It is true that a decision striking down the ACA would inevitably be 5-4, which many legal observers believe would decrease the legitimacy of the decision. The problem here is that evidence that the vote lineup influences public or elite support for judicial opinions is scant. Consider the most divisive Supreme Court decisions in recent history. Miranda v. Arizona was 5-4, but that’s the exception. Brown v. Board and Cooper v. Aaron—both of which the directly affected states and their representatives not only bitterly opposed but refused to implement—were of course unanimous. Engel v. Vitale—the 1962 school prayer case that generated more hate mail than any case in the Warren Court era and also had serious implantation problems—had a mild solo dissent. Roe v. Wade was 7-2. It’s substantive results—not the number of dissents—that determines the reaction to Supreme Court decisions.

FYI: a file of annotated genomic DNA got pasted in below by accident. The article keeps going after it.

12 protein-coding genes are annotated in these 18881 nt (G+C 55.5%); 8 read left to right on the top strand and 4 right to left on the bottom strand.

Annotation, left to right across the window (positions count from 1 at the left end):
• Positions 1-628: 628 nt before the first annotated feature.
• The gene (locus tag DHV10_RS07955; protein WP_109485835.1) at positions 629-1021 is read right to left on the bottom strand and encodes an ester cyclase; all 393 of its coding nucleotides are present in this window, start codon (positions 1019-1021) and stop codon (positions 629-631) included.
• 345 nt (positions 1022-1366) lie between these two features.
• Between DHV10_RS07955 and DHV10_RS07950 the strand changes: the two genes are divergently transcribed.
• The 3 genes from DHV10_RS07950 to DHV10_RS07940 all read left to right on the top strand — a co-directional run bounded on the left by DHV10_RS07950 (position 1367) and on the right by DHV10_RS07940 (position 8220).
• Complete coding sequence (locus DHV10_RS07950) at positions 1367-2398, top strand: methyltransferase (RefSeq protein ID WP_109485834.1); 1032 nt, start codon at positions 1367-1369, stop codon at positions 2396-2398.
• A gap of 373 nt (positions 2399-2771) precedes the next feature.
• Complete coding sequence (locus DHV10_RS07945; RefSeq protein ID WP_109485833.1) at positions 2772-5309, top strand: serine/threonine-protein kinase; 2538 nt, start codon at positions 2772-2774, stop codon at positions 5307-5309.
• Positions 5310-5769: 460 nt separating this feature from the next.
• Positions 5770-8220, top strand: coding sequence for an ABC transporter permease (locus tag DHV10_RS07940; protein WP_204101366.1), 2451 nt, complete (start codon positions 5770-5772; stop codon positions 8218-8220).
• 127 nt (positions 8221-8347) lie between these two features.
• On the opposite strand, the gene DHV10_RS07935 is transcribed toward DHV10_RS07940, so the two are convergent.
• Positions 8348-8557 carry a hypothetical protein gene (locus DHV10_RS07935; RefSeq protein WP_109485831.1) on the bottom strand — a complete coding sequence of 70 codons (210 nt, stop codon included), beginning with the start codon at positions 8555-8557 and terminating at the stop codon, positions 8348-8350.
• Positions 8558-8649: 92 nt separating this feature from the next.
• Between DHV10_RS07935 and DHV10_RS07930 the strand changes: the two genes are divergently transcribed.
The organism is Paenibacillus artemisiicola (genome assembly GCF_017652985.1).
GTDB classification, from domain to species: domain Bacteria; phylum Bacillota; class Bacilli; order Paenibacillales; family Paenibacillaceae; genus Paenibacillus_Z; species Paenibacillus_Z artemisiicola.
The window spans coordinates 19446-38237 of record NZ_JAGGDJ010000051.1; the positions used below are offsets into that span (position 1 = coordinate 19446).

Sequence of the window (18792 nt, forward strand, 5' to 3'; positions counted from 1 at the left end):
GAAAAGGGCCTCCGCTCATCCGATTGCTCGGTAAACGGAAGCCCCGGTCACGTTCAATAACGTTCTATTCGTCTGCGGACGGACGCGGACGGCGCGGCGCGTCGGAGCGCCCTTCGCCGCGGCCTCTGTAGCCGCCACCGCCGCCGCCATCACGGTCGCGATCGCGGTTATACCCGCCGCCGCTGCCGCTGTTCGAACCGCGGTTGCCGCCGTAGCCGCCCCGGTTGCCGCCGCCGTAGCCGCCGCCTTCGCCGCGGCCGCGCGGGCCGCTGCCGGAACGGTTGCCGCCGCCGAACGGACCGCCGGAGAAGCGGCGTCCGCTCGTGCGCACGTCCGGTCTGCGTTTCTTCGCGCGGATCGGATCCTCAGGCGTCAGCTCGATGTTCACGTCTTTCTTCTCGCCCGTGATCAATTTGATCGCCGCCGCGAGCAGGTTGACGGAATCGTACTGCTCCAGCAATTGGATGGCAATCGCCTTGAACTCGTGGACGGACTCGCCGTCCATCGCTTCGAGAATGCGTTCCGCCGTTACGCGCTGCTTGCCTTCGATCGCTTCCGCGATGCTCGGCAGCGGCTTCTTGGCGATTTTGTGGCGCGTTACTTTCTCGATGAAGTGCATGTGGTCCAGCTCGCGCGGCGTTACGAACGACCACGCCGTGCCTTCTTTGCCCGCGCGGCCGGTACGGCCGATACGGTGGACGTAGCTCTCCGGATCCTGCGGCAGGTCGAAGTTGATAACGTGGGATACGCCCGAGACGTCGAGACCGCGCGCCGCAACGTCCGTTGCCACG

One potential counter to this is that a decision striking down the ACA would be different, it would be a 5-4 decision that would break down along strict partisan lines. By showing the Court to be nakedly political, it might undermine the Court in a way that previous rulings have not. My response to that would be simple: Kelo v. New London. The fact that the opinion was written by one Republican nominee and joined by two others didn’t stop it from being fiercely criticized by Republicans and sparking a legislative reaction in many states. And this makes sense when you think about it. In essence, the argument that the partisan breakdown changes things assumes an audience sophisticated enough to be aware of recurrent ideological vote patterns on the Supreme Court but unsophisticated enough to think that the Court is nonetheless apolitical if these ideological divisions map onto 1950s party coalitions rather than 2010s party coalitions. I’m not sure how big this audience is, but I’m confident that it could comfortably fit in a single-occupancy freshman dorm room. No conservative Republicans think of John Paul Stevens or David Souter as being on their team no matter who appointed them.